I started the book with the highest of expectations. Subtitled “Equipping all women in the household of God,” No Little Women by Aimee Byrd addressed a topic I care deeply about. Like Byrd, I am frustrated by the lack of depth in many books, curriculums, and events targeting women. Why do women’s retreats nearly always focus on women’s issues? Why are there more Christian books available to women than ever before while less and less of substance is said? And how come church leadership expects so little competence from women in areas of theology and doctrine? These are the types of questions that nettle me, and in Aimee Byrd I found a kindred spirit – at least in terms of mutual frustration and a desire for something better.
This book brought up points I had never considered, presented options that seemed viable, and made a strong case for the importance of women learning and teaching well. As a whole, No Little Women motivated me to be more intentional in my own study and in creating resources for women that are solidly biblical and undiluted. However, the book also made claims I disagreed with, went on tangents that smelled of rants, and left me with at least as many questions as I started with. My assessment in a nutshell: definitely a mixed bag.
A Few Hesitations
Many of my hesitations with this book are not related to the actual content. I felt that the book bogged down in the middle and that chapters didn’t lead to clear conclusions. Additionally, the author writes to both women and church leaders, making it easy to focus on what other people should be doing rather than seeing our own responsibility. For example, it was easy for me to latch on to the instructions to church leaders and think that if only they would follow her advice and give better guidance and credibility to women’s ministries, then women would be better equipped. I suspect leaders could likewise conclude that if only the women in their congregations cared about theology or paid attention during sermons, then women would be better equipped.
In one chapter, she writes, “I would rather read from someone who has clear doctrinal distinctives that are different from mine but who is still seeking unity based on a serious reading of God’s Word.”1 She prefers this over writers who are vague and indirect on all matters of doctrine in order to market their book to the largest possible audience. I want to agree with her on this point, although I confess I found her own doctrinal statements jarring as I went through the book. For example, she declares that prophecy has ceased2, that women should teach men in para-church events (though not through the office of an ordained leader)3, and that we cannot recognize the Holy Spirit’s leading except in retrospect.4 I am also unsure what to think of Byrd’s very high view of the ordained office in the church, a view which permeates much of the book.5
What I Appreciated
All hesitations aside, I am glad I read No Little Women. Byrd has a genuine concern that women be equipped to handle the Word of God well and not be led astray by false teaching. She offers concrete suggestions for pastors on how to encourage and build up the women of their congregations and specific advice for women on how to discern truth from error and grow in knowledge. As a woman who enjoys learning and desires to think deeply, I identify with much of what she shares. “We … have some wonderful resources for learning more about our roles as wives and mothers, as well as about topics such as homemaking and feminism. But there is more to a woman than women’s issues, and we shouldn’t limit ourselves to those identities.”6 Statements like this receive my hearty amen.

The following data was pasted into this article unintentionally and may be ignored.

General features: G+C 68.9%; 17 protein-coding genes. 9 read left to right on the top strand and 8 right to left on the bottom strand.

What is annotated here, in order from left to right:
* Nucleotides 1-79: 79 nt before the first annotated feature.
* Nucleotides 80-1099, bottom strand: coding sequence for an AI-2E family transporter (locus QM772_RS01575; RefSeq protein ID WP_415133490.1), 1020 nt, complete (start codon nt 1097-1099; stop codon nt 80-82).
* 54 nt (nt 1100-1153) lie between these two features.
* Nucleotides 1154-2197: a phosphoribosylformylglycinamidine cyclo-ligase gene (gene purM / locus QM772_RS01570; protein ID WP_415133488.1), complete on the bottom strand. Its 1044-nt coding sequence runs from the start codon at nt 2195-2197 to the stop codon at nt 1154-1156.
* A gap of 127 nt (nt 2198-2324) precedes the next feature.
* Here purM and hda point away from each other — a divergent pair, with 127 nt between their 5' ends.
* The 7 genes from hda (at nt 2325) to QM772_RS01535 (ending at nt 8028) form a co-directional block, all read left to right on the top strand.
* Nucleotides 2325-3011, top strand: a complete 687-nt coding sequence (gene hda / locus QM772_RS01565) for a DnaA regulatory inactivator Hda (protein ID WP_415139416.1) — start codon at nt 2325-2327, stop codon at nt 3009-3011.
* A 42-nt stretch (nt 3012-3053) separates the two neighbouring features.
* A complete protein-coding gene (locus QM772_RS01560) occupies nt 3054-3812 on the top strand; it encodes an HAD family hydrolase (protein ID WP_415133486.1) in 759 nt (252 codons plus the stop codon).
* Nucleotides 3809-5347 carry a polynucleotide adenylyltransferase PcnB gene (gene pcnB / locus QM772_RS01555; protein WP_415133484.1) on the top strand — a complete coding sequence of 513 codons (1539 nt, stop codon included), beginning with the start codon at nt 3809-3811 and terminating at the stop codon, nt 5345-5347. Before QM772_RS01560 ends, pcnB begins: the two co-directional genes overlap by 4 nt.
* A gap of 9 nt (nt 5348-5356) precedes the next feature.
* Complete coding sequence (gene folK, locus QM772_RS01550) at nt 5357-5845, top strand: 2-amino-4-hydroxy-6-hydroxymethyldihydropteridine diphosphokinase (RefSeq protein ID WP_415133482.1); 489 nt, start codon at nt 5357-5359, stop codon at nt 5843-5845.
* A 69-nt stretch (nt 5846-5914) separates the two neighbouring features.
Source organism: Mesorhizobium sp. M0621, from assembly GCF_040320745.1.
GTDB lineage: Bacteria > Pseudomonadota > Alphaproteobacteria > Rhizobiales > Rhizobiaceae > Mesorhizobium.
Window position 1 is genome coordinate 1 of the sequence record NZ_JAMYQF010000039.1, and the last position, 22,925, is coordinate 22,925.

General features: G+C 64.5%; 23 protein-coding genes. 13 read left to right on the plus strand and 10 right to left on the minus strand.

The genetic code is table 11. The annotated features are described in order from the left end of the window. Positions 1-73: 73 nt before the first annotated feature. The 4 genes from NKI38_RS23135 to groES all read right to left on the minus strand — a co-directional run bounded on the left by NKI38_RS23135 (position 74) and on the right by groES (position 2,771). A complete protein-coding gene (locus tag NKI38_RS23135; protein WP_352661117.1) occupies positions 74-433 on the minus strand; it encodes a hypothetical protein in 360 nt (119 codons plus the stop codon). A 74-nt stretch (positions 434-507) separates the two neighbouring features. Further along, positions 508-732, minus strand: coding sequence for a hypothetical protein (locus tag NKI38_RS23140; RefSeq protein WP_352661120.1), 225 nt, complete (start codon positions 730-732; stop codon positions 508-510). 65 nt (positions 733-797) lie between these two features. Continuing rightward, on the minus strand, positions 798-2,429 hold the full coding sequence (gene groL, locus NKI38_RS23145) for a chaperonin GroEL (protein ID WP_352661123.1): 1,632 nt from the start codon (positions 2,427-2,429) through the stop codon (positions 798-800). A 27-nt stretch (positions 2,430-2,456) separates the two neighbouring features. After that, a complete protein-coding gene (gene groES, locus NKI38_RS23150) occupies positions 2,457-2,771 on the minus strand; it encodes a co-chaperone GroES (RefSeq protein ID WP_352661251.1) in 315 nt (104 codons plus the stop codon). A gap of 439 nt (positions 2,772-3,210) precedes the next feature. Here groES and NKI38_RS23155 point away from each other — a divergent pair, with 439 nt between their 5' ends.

Christian women have been targeted with huge quantities of books and resources, and I share Byrd’s concern that many of these at least dilute the truth if they don’t distort or even destroy it. I appreciate her bravery in pointing out serious theological errors in very popular women’s books.
Who Should Read this Book
This book definitely bears a needed message for the church today, and many would benefit from reading it. Pastors and church leaders would do well to heed Byrd’s message to them. Women shouldn’t be left to themselves; leaders need to be shepherding their whole flock. Women who lead studies or Sunday school, read a lot, or simply want to be discerning will also appreciate the insights shared in this book. Unfortunately, women who aren’t serious about their faith or who are easily swept away by the popularity or charisma of well-known Christian authors and speakers will probably find this book either dull or offensive. Although it would be wonderful if this book was written to persuade these types of women, that’s not the intended audience. I wouldn’t hand this book to a friend who I think is treading shaky theological ground. However, what this book does, it does well – giving practical advice to both men and women who are concerned about all women being equipped to rightly handle truth and stand alongside the men of the church as allies.
|Heather Lehman maintains that one can love both the country and the city; she is living proof. She loves hiking in the mountains, exploring cities, browsing international grocery stores, tutoring immigrants in English, and tending plants. After growing up on a produce farm and spending a few years in New York City, she’s made her home with her groom who currently lives in a university town in Indiana. She feels strongly about welcoming immigrants, living responsibly, and communicating Christ.|
1Byrd, Aimee. No Little Women: Equipping All Women in the Household of God. Published by P&R Publishing. 2016. p. 235
2Ibid p. 182
3Ibid p. 156
4Ibid p. 236
5Ibid chapter 4
6Ibid p. 62